I had four players that could potentially meet Dennis’ profile – catchers Carlos Santana and Jesus Montero, shortstop Starlin Castro and first baseman Eric Hosmer. All are +3 players at $7 or less – much like Wright when I added him years ago.
I waited to see what Dennis wanted.
It quickly became obvious that what Dennis really was after was Mike Trout or Bryce Harper – two players not under my control. A quick look over league rosters made it clear to me that Trout’s owner would likely not trade, but Harper’s third-place owner might consider such a proposal.
Dennis did make me an overriding offer for either of my catchers plus Hosmer. For obvious reasons, I immediately declined.
Despite it appearing like a deal would not happen, I still sat down and considered the other roster moves I would need to make to accommodate the trade. I thought about offering a decent prospect as a sweetener, but instead sat back, waiting to see what came to me.
It turned out that my efforts were not wasted.
In my favor was a combination of a motivated trade partner and the good fortune that Dennis received quick and firm rejections from the owners of Trout and Harper.
He came back with a proposal of Santana, an outfielder plus two roster-fillers in return for his four players.
Wanting to move quickly before others in the league might muddy the waters with other offers, I immediately accepted. The other three players leaving my roster are the ones I would have dropped to accommodate the additions - Mike Carp, Garrett Jones and Nathan Eovaldi. All had been reserve round selections last month and are very replaceable.
From start to end - from initial mass email to trade acceptance - this eight-player deal was done in exactly 80 minutes.
I felt good when one league competitor emailed this reaction: “Fair is what the market will bear so all I can do is pat you on the back and look for a deal like that to keep up.”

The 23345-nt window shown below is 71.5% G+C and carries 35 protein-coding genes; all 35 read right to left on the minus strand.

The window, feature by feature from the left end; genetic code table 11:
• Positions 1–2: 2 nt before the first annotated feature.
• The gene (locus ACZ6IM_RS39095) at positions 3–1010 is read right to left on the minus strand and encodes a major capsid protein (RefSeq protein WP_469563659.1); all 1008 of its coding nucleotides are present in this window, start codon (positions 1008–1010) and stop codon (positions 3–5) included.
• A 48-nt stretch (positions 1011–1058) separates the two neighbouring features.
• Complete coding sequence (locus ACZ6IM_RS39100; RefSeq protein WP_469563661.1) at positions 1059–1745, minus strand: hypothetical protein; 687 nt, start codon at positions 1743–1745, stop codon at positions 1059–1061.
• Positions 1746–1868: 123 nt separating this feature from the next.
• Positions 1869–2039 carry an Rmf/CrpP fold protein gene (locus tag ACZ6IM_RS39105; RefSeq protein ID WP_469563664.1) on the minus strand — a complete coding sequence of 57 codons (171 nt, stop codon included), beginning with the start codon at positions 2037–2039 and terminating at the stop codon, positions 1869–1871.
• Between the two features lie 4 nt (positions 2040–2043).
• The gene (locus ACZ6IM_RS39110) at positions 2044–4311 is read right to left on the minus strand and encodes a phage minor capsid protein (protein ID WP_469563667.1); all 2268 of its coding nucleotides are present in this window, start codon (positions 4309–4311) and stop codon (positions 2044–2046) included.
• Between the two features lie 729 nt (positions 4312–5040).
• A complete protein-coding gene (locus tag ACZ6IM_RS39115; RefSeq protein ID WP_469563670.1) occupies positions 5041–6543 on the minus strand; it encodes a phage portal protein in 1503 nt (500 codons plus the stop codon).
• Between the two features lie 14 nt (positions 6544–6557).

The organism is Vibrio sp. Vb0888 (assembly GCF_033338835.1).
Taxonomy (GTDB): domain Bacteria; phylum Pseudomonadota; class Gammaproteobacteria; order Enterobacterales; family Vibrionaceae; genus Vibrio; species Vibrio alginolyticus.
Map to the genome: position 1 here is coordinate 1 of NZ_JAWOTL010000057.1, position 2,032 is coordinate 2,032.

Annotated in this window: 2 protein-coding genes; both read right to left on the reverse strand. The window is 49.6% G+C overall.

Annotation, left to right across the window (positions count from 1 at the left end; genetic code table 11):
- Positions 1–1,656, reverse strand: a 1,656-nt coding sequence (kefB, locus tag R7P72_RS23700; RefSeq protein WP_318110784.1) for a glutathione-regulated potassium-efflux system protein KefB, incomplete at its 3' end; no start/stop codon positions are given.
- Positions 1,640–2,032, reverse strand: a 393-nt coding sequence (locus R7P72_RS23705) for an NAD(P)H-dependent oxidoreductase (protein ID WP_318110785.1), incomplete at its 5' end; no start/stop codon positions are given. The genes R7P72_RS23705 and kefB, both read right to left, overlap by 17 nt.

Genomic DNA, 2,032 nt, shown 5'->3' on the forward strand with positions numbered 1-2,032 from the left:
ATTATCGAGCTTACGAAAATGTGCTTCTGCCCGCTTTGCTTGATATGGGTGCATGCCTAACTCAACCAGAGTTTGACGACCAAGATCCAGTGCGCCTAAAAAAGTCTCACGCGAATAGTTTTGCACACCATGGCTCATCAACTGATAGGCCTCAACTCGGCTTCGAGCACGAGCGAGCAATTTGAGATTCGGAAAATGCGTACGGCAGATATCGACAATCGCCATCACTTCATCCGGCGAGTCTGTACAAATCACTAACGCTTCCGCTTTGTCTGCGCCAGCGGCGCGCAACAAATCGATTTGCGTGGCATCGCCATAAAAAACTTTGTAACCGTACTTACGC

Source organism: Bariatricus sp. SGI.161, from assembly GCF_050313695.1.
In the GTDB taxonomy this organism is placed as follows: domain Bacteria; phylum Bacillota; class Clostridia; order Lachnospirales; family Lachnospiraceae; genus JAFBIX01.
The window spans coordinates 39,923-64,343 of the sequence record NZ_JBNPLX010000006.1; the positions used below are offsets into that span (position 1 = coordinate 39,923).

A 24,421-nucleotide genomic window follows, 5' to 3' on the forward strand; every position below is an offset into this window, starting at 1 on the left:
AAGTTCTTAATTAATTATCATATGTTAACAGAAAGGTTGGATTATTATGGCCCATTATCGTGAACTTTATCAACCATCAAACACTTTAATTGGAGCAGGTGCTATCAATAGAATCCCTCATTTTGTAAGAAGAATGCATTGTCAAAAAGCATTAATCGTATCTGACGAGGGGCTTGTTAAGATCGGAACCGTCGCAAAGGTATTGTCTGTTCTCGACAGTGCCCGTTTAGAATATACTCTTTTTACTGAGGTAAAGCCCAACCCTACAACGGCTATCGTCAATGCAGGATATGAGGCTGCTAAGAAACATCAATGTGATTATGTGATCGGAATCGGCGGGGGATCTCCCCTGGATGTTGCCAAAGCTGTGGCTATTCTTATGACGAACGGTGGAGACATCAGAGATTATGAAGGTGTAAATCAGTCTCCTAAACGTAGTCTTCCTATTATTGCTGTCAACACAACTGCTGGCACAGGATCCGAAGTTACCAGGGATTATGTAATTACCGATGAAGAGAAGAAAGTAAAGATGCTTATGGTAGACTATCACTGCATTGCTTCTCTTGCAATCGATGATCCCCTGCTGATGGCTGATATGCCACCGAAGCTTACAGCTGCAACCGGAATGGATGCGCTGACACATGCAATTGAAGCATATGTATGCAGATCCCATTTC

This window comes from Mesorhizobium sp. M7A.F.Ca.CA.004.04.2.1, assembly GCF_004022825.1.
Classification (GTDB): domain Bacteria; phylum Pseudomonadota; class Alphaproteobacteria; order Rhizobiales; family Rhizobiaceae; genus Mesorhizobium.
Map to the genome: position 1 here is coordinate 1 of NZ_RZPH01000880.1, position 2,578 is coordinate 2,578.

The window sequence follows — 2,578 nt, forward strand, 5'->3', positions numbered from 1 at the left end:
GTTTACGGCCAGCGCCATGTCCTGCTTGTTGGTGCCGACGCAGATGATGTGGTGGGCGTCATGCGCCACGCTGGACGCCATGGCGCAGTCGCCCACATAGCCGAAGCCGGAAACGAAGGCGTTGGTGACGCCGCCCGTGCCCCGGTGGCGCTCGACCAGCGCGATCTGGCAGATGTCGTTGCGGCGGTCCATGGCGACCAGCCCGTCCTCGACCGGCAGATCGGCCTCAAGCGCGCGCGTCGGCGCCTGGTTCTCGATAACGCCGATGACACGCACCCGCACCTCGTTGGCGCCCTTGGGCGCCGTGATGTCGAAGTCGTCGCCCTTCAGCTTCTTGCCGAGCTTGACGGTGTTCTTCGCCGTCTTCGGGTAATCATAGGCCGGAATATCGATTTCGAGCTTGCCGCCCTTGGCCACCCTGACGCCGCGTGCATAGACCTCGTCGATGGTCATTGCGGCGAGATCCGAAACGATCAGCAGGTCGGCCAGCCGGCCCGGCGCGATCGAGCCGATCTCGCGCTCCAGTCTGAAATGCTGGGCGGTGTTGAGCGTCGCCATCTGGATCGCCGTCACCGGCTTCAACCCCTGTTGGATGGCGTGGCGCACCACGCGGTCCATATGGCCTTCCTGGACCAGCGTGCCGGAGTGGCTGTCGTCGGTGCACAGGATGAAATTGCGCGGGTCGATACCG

Dennis opened another door almost immediately. The day after our trade, he sent a second broadcast message to the league. It was identical to the first, with the exception of the players offered. This time, the take was Adrian Gonzalez, Brandon Phillips and Torii Hunter.
I actually would have considered taking the bait again was it not for the league active roster cap of $325. In other words, I could acquire the players, but would not be able to play them all.
Still, I am pleased with the move, accomplished without having sacrificed my team’s future while considerably improving its chances in the present.
Of course, your mileage may vary. In other words, trades don’t often work out this smoothly, but when you have the right conditions, don’t be shy to move quickly. In this case, it seems to have worked out for me.
Brian Walton was the 2009 National League Tout Wars champion, scoring the most points in the league’s 14-year history. Though he is the only one to remember or care, he also finished second in each of the two subsequent seasons. His work can also be found daily at TheCardinalNation.com and thecardinalnationblog.com and in-season at FOXSportsMidwest.com. Follow Brian on Twitter.